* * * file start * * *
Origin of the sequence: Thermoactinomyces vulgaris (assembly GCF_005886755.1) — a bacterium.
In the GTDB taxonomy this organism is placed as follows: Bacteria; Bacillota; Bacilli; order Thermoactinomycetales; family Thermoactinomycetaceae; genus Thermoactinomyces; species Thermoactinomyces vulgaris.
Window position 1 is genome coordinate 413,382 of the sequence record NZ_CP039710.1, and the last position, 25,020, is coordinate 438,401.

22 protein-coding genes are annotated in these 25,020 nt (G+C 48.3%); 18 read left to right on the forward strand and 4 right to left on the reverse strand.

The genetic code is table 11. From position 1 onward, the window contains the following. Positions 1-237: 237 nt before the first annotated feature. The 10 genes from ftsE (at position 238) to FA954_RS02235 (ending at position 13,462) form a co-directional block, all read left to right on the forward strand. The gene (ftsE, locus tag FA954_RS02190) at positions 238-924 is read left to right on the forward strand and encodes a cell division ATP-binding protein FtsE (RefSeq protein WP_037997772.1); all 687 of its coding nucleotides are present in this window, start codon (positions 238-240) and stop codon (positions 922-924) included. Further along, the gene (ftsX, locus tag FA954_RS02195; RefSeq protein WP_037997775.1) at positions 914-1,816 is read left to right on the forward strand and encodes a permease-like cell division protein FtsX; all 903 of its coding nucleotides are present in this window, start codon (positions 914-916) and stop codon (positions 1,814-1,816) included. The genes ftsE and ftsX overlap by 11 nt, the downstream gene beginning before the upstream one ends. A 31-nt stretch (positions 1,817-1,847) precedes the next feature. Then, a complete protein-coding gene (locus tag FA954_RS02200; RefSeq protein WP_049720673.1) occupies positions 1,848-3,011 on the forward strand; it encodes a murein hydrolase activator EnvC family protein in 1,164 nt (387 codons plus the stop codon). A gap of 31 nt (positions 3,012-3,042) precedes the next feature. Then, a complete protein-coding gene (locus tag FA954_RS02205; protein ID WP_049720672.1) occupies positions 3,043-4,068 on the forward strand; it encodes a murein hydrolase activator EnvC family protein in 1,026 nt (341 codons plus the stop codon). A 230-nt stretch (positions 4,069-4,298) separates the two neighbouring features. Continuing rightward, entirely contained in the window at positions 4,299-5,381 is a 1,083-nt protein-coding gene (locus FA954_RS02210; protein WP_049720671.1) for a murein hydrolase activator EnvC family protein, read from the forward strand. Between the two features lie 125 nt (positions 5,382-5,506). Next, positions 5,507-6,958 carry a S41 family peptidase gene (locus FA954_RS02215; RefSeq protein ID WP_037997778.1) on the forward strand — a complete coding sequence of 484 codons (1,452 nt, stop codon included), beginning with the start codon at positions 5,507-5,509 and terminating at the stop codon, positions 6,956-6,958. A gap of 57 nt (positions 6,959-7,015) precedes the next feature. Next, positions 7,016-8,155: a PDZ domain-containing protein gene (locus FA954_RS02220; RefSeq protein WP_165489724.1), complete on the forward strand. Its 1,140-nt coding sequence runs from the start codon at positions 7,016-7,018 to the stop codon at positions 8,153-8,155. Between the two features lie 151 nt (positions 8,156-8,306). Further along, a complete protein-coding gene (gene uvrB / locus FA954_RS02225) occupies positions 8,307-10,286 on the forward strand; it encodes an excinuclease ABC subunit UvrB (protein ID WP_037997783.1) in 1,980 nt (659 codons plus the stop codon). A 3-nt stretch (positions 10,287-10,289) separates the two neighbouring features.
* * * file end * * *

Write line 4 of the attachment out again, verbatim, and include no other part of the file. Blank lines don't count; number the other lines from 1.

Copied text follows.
22 protein-coding genes are annotated in these 25,020 nt (G+C 48.3%); 18 read left to right on the forward strand and 4 right to left on the reverse strand.